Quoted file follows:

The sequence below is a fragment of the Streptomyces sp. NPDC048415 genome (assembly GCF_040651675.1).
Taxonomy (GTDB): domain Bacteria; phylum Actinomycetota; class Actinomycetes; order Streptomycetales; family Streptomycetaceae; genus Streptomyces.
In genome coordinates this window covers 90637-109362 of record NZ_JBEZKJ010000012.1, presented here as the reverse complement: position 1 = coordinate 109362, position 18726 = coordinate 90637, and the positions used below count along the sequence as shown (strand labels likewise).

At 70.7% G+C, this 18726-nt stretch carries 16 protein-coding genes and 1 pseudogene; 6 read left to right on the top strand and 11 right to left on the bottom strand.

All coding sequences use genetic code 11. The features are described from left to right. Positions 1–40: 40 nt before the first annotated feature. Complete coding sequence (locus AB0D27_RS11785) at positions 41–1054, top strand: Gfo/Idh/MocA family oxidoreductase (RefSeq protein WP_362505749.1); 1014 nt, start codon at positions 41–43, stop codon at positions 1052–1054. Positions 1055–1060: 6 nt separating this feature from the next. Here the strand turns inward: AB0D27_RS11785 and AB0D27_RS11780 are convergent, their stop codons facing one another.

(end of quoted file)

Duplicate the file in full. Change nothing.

The sequence below is a fragment of the Streptomyces sp. NPDC048415 genome (assembly GCF_040651675.1).
Taxonomy (GTDB): domain Bacteria; phylum Actinomycetota; class Actinomycetes; order Streptomycetales; family Streptomycetaceae; genus Streptomyces.
In genome coordinates this window covers 90637-109362 of record NZ_JBEZKJ010000012.1, presented here as the reverse complement: position 1 = coordinate 109362, position 18726 = coordinate 90637, and the positions used below count along the sequence as shown (strand labels likewise).

At 70.7% G+C, this 18726-nt stretch carries 16 protein-coding genes and 1 pseudogene; 6 read left to right on the top strand and 11 right to left on the bottom strand.

All coding sequences use genetic code 11. The features are described from left to right. Positions 1–40: 40 nt before the first annotated feature. Complete coding sequence (locus AB0D27_RS11785) at positions 41–1054, top strand: Gfo/Idh/MocA family oxidoreductase (RefSeq protein WP_362505749.1); 1014 nt, start codon at positions 41–43, stop codon at positions 1052–1054. Positions 1055–1060: 6 nt separating this feature from the next. Here the strand turns inward: AB0D27_RS11785 and AB0D27_RS11780 are convergent, their stop codons facing one another.